Opening up the box of your brand new phone is always thrilling. Even more so whenn it’s a top-end gadget like a Galaxy Note 10 or Note 10+.
Configure the side key for power, camera and Bixby
The Note 10 ditched the dedicated Bixby button of previous generations, and that’s generally a good thing — it means the power button is lower down and easier to reach, and if you choose to not use Bixby you don’t have this vestigial button on the side of your phone doing nothing.
Head into the “Advanced features” settings and “Side key” to get started. By default, a double press of the side key launches the camera, as is the case on recent Samsung phones. But if you wish, you can configure the double press to launch Bixby or any other app — it won’t let you deep link into a specific part of the app, but it can at least save you the trouble of tapping the app icon on your home screen.
You can configure the side key’s press-and-hold behavior separately — it can either wake Bixby (holding as you speak, and releasing to send the query), or launch the power off menu like you’d normally expect for a power button. If you choose the Bixby option, you’ll have to change the way you turn off the phone — either press and hold the side key and volume down button, or open the power off menu from the button in the notification shade.
And if you’re wondering how to take a screenshot now that the buttons have switched around, we have a guide for that. But the short version is this: press and hold the volume down and side key for just one second, and release them to capture; if you hold any longer, you’ll enter the power off menu.
Set your screen zoom, icon size, and font size
The Note 10 and 10+ ship with large font, icon, and screen zoom sizes, which together don’t make great use of the screen real estate. But it doesn’t have to be this way. You can change each of these to get the right amount on your screen to match your productivity needs and eyesight.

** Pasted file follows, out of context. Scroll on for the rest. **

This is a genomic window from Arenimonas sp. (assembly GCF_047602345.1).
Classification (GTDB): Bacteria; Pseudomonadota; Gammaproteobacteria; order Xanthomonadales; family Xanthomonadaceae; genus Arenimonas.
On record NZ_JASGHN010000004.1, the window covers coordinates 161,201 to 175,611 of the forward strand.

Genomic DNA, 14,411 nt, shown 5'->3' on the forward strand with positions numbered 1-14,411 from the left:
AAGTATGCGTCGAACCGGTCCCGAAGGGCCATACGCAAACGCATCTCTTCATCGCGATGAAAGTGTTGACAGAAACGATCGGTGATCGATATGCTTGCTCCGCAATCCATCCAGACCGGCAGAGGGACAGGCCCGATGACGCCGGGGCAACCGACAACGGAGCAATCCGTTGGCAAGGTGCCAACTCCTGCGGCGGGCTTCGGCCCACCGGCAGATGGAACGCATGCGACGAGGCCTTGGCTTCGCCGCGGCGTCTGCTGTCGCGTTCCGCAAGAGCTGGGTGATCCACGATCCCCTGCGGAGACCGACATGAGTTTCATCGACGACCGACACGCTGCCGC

Everything you’ll need to tweak is found in the “Display” settings. To shrink the size of app icons, go into “Home screen” and change both the home screen grid and apps screen grid to “5×5” from its default 4×5. To keep going, back out and go to “Font size and style” to scale down the font size to suit your eyes — this will only change the size of text, nothing else. Then, go back again and go to “Screen zoom” to see if you’ll prefer a lower zoom level — that will scale back the size of everything the phone shows, meaning you fit more content on the screen without scrolling.
You may have to play around with different combinations of font size and screen zoom to fill the screen in a way that’s most comfortable for your eyes, but with a few settings options each it won’t take long to get it just right.
Get to know the in-display fingerprint sensor
Switching gears from their predecessor, the Note 10 and 10+ have a new ultrasonic fingerprint sensor that’s underneath the display rather than on the back of the phone. If you did what most people do and somewhat hastily enrolled your fingerprints during the phone setup process, we encourage you to go back into the “Biometrics and security” settings to start over from scratch and hopefully improve its speed and accuracy.
With this sensor, it’s important to enroll your fingerprint exactly how you intend to hold the phone. That starts with taking care to hold the phone during the enrollment process how you normally would when picking it up to unlock. Also, pay particularly close attention to the enrollment process when it tells you to reposition your finger for a complete scan. If you plan to unlock the phone when it’s flat on a table, enroll your index finger(s), and again scan them with the phone on a table as you expect to use them.